The country’s gross domestic product (GDP) is not likely to grow at the six-percent level yet in the next five quarters since the recovery is “choppy” and there is a lot more uncertainty because of the lockdown or mobility restrictions, said ING Bank senior economist Nicholas Mapa.
The size of the economy has declined significantly and Mapa said that “it will take a while for us to definitely go back to where we were (before COVID-19) and even if we do get there next year maybe even earlier than expected, it would still be a good two years (from 2019).”
“We have a lot of ground to cover and we made a good start in the third quarter,” he said in an online press chat on Friday, Nov. 26.
Mapa said a return to 2019 GDP level may happen in the second half of 2022. “It’s not quite third quarter but it’s definitely in the fourth quarter given how things are moving right now,” he said.
Mapa said that from 2013 to 2019 there was a straight line of growth averaging at 6.2 percent year-on-year. “We need to get back to that (level). That’s the end goal and hopefully we can go back to that sooner rather than later.”
For the fourth quarter GDP this year, Mapa hasn’t changed his forecast of 5.3 percent compared to an actual 7.1 percent growth in the third quarter and 12 percent in the second quarter.
In the meantime, his quarterly GDP projections for 2022 are all below six percent, or 5.6 percent for the first three months and four percent in the second quarter next year.
By the third quarter 2022 – and this is where most analysts including the Bangko Sentral ng Pilipinas (BSP) expect a return to pre-pandemic levels – his projection is still conservative 5.7 percent and four percent in the last quarter of 2022.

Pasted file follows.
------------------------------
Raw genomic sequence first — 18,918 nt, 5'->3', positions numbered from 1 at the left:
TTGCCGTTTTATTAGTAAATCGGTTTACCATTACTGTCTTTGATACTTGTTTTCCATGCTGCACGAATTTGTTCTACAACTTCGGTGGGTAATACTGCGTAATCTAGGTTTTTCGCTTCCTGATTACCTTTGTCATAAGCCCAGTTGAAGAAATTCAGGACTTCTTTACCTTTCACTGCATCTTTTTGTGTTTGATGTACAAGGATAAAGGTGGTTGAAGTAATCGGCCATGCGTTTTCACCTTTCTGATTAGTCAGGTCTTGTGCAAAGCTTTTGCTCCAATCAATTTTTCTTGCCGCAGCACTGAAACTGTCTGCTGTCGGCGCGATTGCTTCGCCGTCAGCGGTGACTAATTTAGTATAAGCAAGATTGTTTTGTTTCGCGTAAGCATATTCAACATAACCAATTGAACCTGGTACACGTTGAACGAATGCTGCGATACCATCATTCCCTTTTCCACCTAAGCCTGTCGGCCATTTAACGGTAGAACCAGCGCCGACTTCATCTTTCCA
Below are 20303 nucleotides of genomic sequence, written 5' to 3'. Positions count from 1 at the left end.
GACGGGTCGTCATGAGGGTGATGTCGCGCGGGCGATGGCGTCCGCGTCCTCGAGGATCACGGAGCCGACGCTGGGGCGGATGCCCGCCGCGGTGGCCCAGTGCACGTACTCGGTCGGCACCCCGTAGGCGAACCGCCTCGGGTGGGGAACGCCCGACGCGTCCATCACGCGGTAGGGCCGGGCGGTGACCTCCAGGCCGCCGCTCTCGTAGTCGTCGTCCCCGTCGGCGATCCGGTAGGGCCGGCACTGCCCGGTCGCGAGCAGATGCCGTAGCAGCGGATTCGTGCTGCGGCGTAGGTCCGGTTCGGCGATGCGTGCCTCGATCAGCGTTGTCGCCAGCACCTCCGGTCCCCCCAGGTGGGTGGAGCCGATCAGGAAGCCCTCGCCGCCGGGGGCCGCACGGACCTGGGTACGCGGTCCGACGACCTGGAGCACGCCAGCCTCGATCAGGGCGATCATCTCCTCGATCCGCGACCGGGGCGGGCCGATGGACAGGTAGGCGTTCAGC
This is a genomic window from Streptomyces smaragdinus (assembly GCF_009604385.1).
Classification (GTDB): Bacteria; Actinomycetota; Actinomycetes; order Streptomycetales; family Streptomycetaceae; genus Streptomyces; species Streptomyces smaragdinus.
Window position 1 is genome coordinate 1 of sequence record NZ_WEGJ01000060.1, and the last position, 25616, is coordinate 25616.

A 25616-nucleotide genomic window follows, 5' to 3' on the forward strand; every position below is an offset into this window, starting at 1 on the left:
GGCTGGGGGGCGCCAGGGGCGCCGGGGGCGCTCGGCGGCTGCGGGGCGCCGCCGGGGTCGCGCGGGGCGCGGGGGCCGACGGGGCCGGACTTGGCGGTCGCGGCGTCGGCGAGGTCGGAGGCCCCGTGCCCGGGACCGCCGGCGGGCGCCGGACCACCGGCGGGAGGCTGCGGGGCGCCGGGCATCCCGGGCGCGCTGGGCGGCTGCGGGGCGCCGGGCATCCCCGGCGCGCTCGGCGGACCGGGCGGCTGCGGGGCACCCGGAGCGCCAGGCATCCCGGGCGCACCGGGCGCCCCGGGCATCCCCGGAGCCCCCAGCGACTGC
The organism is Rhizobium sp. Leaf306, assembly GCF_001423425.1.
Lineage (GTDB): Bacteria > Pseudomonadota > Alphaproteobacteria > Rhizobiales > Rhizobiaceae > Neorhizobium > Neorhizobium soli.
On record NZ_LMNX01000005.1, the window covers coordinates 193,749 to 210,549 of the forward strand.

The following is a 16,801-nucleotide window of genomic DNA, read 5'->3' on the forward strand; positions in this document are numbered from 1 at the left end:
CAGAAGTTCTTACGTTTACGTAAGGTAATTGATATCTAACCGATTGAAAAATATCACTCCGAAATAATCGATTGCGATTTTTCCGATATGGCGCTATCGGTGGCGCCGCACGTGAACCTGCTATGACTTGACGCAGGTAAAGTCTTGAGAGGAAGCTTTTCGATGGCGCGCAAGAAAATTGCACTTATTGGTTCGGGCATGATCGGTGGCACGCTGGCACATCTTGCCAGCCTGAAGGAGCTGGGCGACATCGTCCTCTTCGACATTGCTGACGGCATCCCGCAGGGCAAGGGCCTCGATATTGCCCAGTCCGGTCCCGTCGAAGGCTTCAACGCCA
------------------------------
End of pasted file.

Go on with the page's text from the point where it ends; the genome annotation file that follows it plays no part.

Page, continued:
Mapa sees a “Dirty L-shaped” recovery which points to uneven or bumpy path returning to pre-pandemic growth of 6.2 percent.
“The reason why we’re seeing all that choppiness in the data (quarter on quarter) is because of the lockdown. Eventually, we will get to very loose lockdown (restrictions),” he added.
Mapa also questions the previous normal of a GDP seasonality when projecting growth. During the pandemic, he said he’s not seeing the seasonality effect because of the lockdown. Mobility restrictions prevented school events or activities in the second quarter and summer travels in the third quarter. The absence of a seasonality factor also contributes to the volatility of GDP performance on a quarter-on-quarter basis.
But while growth is picking up, Mapa said a six percent level is “not there yet” because unemployment is still high. The government expects unemployment to remain high at 7-9 percent for the next two years.